• The Alternate Impact Team

Contact Your Elected Officials

Updated: Apr 26

Democracy doesn't work unless we use it. Consider adopting these best practices in making your voice heard.



Know and Follow Your Electeds

There are 100 U.S. senators (2 per state) and 435 U.S. representatives serving in the United States Congress. Three of these 535 people are here to listen to your concerns! If you don't know who your senator or representative is, you can find them here:


Senate.gov: Who is my senator?

House.gov: Who is my representative?



Follow Yours on Social Media

It's also a good idea to learn who the members of your local government are, if you don't already know. Once you've done your research, consider following your electeds on social media for an easy way to keep tabs.


  1. Representatives

  2. Senators

  3. Governor

  4. State Representatives

  5. Mayor

  6. City Council



Which Method of Contact is Best?

Experienced staffers agree that calling your elected’s office is much more effective than emailing or writing. Congress members receive thousands of emails and letters a week, and will often group them together. But when calling, you will typically reach a staffer who will note your comments and tally responses.



Calling My Elected Official

As mentioned, when you call your elected's office, a staffer will most likely answer your call. If not, you'll be directed to voicemail, where you can leave a message instead. (We recommend you follow up later until you are able to speak to a person)


  1. Call the district office. DC lines are busier and you're more likely to be sent to voicemail. You can find your elected's district office info on their legislative webpage.

  2. Be civil, and keep it short and sweet. Keep in mind that the person listening to your call is a staffer and has many other calls to answer. Your call shouldn't take more than a couple minutes, and you should use a polished and professional tone. (That's not to say that you need to hide your emotions about significant issues. Just keep it clean!)

  3. Be direct with your ask. Be clear with what you are asking your elected official to do, and why you want them to do it. If you're asking them to vote in favor of or against a bill, clearly state so.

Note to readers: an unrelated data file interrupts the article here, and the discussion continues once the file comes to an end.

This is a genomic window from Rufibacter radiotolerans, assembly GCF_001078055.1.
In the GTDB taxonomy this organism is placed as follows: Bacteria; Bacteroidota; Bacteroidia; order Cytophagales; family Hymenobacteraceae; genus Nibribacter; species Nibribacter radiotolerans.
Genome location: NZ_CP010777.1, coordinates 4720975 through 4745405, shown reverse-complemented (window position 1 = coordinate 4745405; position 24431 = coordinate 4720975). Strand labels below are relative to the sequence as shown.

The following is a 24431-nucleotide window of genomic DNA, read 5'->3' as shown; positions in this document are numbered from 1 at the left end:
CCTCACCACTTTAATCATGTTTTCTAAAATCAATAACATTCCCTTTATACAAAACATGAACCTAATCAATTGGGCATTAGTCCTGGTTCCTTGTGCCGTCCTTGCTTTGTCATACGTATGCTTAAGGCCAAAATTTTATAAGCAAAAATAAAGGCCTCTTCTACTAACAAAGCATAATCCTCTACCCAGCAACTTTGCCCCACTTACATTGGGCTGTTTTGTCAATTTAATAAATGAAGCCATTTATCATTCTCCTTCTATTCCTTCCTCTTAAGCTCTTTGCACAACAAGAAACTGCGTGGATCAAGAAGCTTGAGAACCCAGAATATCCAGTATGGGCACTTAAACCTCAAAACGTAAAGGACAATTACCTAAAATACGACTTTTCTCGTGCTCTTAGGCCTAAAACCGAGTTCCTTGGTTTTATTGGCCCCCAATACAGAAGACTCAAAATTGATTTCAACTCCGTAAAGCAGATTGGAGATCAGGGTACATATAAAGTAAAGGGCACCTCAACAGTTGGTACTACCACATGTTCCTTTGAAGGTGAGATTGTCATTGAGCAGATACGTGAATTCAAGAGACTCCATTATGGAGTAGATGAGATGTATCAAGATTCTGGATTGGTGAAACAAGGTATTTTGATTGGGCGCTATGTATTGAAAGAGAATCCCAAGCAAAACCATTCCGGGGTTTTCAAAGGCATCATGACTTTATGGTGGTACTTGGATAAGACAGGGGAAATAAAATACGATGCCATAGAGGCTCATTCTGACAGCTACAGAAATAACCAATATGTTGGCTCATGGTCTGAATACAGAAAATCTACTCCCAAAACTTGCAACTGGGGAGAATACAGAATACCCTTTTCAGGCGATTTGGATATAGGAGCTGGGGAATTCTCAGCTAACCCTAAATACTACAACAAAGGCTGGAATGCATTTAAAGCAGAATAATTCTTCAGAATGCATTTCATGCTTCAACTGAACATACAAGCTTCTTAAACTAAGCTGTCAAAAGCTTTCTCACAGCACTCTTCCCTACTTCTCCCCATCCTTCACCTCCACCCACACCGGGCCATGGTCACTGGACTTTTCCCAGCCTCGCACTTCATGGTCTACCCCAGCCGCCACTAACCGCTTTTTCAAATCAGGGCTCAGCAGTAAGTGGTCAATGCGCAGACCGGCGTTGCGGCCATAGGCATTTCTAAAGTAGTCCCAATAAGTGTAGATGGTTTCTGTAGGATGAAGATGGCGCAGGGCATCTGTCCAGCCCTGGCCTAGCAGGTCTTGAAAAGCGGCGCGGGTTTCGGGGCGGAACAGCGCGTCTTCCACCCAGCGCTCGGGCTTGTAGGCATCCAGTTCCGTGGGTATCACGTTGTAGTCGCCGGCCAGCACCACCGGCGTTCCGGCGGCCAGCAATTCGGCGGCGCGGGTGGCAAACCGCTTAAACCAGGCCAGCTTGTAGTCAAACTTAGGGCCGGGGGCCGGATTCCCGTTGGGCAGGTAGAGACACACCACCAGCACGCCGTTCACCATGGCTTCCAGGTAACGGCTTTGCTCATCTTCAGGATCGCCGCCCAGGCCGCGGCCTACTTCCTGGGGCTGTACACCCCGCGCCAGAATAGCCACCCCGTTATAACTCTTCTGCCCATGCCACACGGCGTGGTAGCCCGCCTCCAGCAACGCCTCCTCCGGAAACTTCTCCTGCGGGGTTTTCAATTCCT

4. Follow up. You can call back next week, or even tomorrow if you feel like it. We especially recommend following up if your call went to voicemail.



Tips for Calling Elected Officials for Shy or Anxious Folks

We get it, picking up the phone and calling a politician’s office can be intimidating, especially if it’s your first time. (We’ve been there too!) Here are some steps you can take to make this experience a little smoother.


  1. Schedule your call time for yourself. Calls only take a few minutes, but it can be helpful to prepare, and blocking off time can keep you from putting it off.

  2. Write down your script. Writing down what you plan on saying will ensure that you don’t forget any important details.

  3. Find and dial your elected’s number. (Find here for House or here for Senate. Remember, we recommend calling their district office.)

  4. You will likely either be directed to voicemail or chat with a staffer. They’ll be polite, but won’t have much time to talk, which makes a script even more helpful! Remember, this person does not have the time or energy to judge you if you stumble, get shaky, or use lots of ers and ums.

  5. Say thanks, and hang up! Remember to follow up and encourage fellow constituents to call, too.



Writing or Emailing My Elected Official

Emailing your electeds is very similar to writing to your electeds, sans stamp, obviously, though letter writing tends to be more effective. Representatives receive fewer individualized letters compared to e-mails, petitions, or form letters. Either way by snail mail or the world wide web consider including these four components in your message:

  1. Who you are. Be sure to identify yourself as a constituent and highlight any particular qualifications you have in addressing your topic (such as professional, educational, or volunteer experience). If you don't, that's fine, too! Always include your contact information (address, email, and phone number) in your letter. 

  2. State your purpose. Make it clear from the start what specific action you would like to see taken from your representative, whether that's a vote on a certain legislative bill or a push to introduce a new act or regulation. Check out our legislation watchlist to familiarize yourself with the most pressing environmental legislation in Congress right now. 

  3. Make it personal. It's important to address why this action is important to you and how you will be directly impacted by it. This is what helps your letter stand out from other petitions or form letters your elected is receiving.

  4. Know your facts. Supplement your position on issues with facts, and direct your elected to reputable sources to learn more.

@ing My Elected Official

Mentioning or replying to your electeds on social media serves as a nice cherry on top if you're already contacting them through a more secure way. It's virtually impossible for electeds to verify constituents online, however, using social media to direct attention to an elected official's actions and/or supplement your message is a great way to get other constituents involved with a common goal or attract media attention.


If you do choose to @ your elected, remember to keep it civil! It's not cool to subject anyone to verbal abuse or harassment, and these types of comments are typically removed.



Bonus: Talk to the Press

If you're so inclined, getting in touch with local news is a great way to further amplify your message, rally support from fellow constituents, and put pressure on an elected official or give them praise. This can take the shape of a letter to the editor or an op-ed.


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